The characteristics of the pain of the I.C. are the key symptom of disease:
It is correlated with the degree of bladder distention.
It is located in the suprapubic area with possible irradiation to the crotches, the vagina, the rectum or sacrum.
It decreases with bladder emptying but returns soon after.
Age under the 18 years
Malignant or benign neoplasms of bladder
Uterine, cervical, vaginal or urethral neoplasia
Post radiation cystitis
Active bacterial cystitis
Concomitant bacterial or fungal vaginitis
Cystitis from cyclophosphamide
Symptomatic urethral diverticulum
Active genital herpes
Bladder or urethral stones
Daytime voiding frequency inferior to 5 times in 12 hours
Nocturnal voiding frequency lower than 2 times
Improvement or disappearance of symptoms with antibiotics, urinary antiseptics, analgesics
Less than 12 months duration
Presence of overactive bladder (urodynamic examination)
Greaterbladder capacity of 400 cc. in the absence of urgency.
Therefore the diagnosis of interstitial cystitis becomes very probative (Otten; Urology 2005; 66 (3): 494-99) with:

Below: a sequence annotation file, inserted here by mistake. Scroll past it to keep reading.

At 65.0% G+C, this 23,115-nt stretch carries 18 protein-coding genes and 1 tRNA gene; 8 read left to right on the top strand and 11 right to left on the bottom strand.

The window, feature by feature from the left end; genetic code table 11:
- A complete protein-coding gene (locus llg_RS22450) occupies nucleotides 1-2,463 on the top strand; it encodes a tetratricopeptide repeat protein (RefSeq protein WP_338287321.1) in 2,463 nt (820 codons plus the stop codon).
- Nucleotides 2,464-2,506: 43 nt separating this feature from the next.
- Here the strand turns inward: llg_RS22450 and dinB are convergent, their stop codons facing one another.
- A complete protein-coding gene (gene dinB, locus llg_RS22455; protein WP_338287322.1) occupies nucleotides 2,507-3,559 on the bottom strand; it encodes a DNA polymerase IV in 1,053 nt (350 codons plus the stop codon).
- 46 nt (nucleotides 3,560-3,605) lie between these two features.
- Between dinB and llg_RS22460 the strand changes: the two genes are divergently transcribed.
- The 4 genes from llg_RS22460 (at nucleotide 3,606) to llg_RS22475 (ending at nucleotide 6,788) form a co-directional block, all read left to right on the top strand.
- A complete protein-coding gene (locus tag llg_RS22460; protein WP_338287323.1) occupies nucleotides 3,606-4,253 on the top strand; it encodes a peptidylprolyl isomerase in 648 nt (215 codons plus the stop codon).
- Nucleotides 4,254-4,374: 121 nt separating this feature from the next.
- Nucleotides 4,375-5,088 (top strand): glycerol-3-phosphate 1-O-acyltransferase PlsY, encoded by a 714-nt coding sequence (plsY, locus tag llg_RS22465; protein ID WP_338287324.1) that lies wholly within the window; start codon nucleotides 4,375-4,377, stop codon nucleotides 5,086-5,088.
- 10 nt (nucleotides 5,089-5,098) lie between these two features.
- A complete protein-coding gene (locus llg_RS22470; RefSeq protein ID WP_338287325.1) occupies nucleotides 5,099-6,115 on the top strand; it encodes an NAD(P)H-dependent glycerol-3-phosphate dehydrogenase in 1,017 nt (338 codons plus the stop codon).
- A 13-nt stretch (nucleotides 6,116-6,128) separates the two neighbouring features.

Cystoscopy with a hydrodistension for 1-3 minutes with 100 cc. of water.
Appearance of haemorrhagic petechiae in at least 3 bladder quadrants.
At least 10 petechiae to quadrant.
We have to remember that the appearance of glomerulations (petechiae), it is variable and its absence may lead erroneously to exclude the diagnosis of I.C.
Also note that we can detect the glomerulations in irradiated or denerved bladders, in bladder cancer, during the chemotherapy exposure and also, even if rarely, in normal bladders.
However, there are other signs of confidence, such as:
Presence during urodynamic examination of reduced bladder capacity, with urgency that appears less than 150cc of distension.
Pain in the instillation with potassium solution (in 75% of patients). Lately it has been suggested that this positive test is predictive for responding positively to treatment with GAGs (Gupta; BJU Int 2005; 96 (7): 1063-66).
Bladder biopsy in the guidelines of the EAU is not pathognomonic, but it is considered to support the diagnosis if the presence of mast cells is highlighted. (Nordling; EUR Urol 2004; 45 (5): 662-69).
There are many different hypotheses about the causes of the I.C..
1)Infections: despite the use of sophisticated research of bacteria (including Helicobacter Pilorii) or viruses, pathogenic microorganisms have never been found.
2)Inflammation: is considered an essential part of the disease, associated with pan cystitis and perineural infiltrates of lymphocytes and plasma cells. However, it is probably an effect, not a cause.
3)Activation of Mast Cells: we have to remember that the mast cells are strongly proinflammatory factors containing immune cells as histamine, serotonin and cytokines. In bladder biopsies, as mentioned above, it can be an increase of 10 times of mast cells (Peeker; J Urol 2000; 163 (3): 1009-15).